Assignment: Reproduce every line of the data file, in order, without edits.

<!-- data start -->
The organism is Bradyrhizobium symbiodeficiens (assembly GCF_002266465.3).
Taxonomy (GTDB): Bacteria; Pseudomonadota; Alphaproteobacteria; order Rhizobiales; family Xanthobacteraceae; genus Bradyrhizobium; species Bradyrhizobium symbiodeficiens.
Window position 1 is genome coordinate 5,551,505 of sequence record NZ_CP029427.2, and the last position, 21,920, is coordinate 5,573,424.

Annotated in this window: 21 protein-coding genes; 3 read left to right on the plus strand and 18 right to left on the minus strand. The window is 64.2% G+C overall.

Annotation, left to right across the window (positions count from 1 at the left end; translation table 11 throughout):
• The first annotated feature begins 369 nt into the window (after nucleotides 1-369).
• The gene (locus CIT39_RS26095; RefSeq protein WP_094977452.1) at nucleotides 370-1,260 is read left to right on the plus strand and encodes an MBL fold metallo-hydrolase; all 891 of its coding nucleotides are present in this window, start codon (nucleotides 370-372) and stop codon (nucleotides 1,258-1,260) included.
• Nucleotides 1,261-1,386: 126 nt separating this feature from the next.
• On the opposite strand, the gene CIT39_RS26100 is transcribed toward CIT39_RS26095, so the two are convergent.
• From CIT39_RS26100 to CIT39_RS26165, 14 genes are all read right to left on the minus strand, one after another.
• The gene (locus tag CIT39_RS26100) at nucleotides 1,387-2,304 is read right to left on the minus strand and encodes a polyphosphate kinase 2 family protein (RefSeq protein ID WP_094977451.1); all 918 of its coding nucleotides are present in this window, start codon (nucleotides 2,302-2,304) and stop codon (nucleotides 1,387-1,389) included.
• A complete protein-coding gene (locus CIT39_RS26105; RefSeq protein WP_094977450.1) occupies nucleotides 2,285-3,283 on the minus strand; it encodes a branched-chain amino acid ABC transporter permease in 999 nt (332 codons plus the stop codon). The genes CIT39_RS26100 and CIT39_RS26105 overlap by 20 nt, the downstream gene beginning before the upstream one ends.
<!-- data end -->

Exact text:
The organism is Bradyrhizobium symbiodeficiens (assembly GCF_002266465.3).
Taxonomy (GTDB): Bacteria; Pseudomonadota; Alphaproteobacteria; order Rhizobiales; family Xanthobacteraceae; genus Bradyrhizobium; species Bradyrhizobium symbiodeficiens.
Window position 1 is genome coordinate 5,551,505 of sequence record NZ_CP029427.2, and the last position, 21,920, is coordinate 5,573,424.

Annotated in this window: 21 protein-coding genes; 3 read left to right on the plus strand and 18 right to left on the minus strand. The window is 64.2% G+C overall.

Annotation, left to right across the window (positions count from 1 at the left end; translation table 11 throughout):
• The first annotated feature begins 369 nt into the window (after nucleotides 1-369).
• The gene (locus CIT39_RS26095; RefSeq protein WP_094977452.1) at nucleotides 370-1,260 is read left to right on the plus strand and encodes an MBL fold metallo-hydrolase; all 891 of its coding nucleotides are present in this window, start codon (nucleotides 370-372) and stop codon (nucleotides 1,258-1,260) included.
• Nucleotides 1,261-1,386: 126 nt separating this feature from the next.
• On the opposite strand, the gene CIT39_RS26100 is transcribed toward CIT39_RS26095, so the two are convergent.
• From CIT39_RS26100 to CIT39_RS26165, 14 genes are all read right to left on the minus strand, one after another.
• The gene (locus tag CIT39_RS26100) at nucleotides 1,387-2,304 is read right to left on the minus strand and encodes a polyphosphate kinase 2 family protein (RefSeq protein ID WP_094977451.1); all 918 of its coding nucleotides are present in this window, start codon (nucleotides 2,302-2,304) and stop codon (nucleotides 1,387-1,389) included.
• A complete protein-coding gene (locus CIT39_RS26105; RefSeq protein WP_094977450.1) occupies nucleotides 2,285-3,283 on the minus strand; it encodes a branched-chain amino acid ABC transporter permease in 999 nt (332 codons plus the stop codon). The genes CIT39_RS26100 and CIT39_RS26105 overlap by 20 nt, the downstream gene beginning before the upstream one ends.